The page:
Design and optimization of surfactants and surface-modified nanoparticles for mechanistic studies of foam stabilization and interfacial interactions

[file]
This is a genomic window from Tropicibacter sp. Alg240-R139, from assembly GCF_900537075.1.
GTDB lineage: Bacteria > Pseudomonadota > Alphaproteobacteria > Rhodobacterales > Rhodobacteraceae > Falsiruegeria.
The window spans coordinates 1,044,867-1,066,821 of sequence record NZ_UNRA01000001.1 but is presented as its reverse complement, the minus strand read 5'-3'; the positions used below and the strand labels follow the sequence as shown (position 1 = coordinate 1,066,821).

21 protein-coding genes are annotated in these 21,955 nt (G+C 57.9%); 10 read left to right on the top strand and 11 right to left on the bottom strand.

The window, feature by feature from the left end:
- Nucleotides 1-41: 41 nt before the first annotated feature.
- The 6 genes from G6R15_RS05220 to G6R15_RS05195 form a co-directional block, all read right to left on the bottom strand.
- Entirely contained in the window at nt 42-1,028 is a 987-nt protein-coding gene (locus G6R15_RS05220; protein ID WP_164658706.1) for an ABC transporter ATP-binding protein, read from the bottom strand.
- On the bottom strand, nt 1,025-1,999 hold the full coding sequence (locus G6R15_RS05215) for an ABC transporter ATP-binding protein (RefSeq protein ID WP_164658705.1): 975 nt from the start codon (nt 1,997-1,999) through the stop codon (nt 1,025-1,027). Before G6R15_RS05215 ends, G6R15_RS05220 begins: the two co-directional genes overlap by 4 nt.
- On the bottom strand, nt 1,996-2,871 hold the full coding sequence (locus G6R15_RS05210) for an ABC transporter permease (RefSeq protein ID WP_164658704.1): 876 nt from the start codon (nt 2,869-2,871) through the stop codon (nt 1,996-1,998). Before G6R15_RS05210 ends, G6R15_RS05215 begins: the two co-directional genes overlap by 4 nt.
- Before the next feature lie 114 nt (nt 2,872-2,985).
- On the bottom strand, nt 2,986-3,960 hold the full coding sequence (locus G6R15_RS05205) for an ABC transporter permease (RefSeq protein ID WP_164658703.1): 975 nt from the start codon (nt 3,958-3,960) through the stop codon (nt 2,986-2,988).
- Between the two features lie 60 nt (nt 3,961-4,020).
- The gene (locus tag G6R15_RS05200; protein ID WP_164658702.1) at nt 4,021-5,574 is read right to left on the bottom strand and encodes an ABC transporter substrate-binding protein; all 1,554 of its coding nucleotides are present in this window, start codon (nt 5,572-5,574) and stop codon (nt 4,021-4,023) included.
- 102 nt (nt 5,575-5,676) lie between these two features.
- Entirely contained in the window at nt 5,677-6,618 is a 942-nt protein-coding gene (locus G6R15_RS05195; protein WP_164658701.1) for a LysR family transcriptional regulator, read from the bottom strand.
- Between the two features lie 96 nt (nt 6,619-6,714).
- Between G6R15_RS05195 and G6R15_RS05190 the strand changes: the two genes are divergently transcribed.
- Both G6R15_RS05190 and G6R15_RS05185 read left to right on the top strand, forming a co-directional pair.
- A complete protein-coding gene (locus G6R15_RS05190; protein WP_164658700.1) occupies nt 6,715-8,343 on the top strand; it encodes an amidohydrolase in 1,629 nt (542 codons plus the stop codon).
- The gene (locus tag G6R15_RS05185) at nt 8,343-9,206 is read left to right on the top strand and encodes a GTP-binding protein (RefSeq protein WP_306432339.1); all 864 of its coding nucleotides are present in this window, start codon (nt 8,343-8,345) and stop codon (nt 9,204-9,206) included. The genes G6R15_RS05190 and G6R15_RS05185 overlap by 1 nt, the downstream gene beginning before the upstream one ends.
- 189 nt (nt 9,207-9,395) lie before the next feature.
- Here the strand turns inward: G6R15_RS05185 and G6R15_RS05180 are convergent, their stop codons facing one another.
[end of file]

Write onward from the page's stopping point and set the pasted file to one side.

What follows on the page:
Surfactants and/or nanoparticles (NP) are shown to stabilize carbon dioxide CO₂-in-water (C/W) foams and nitrogen N₂-in-water (N/W) foams with strong interfacial adsorption and interactions. The first two studies demonstrate that viscous C/W foams may be generated with either a single zwitterionic surfactant or a single switchable diamine surfactant, over a wide temperature range up to 150 °C even at high salinities. The foams have apparent viscosities in the right range to have potential in CO₂ mobility control based on the experimental results in porous media. Moreover, both surfactants are shown to have high thermal stability with negligible chemical degradation after incubation at 135 °C for 30 days, which benefits long-term applications in high temperature reservoir conditions. To another topic, the binary grafting of ether diol and dimethylsilyl ligands on silica NPs are then shown to provide steric stabilization in bulk phase of concentrated brine and raise the NP hydrophobicity to promote interfacial adsorption, producing an interface with a relatively strong surface elastic dilational modulus E'. The NP-laden interface also demonstrates moderate ductility with a relatively slow change in surface pressure Π and E' over a wide range of surface area variation during compression and expansion. Moreover, the combination of an anionic surfactant with NPs grafted with the binary ligands, each of which is interfacial-active, produces a highly viscoelastic air-brine interface at high salinity that enabled highly stable N/W foams from ambient temperature up to 80 °C. The ability to tailor the interfacial properties with surfactants and NPs with independently tunable surfaces is of broad scientific interest and great potential for various applications.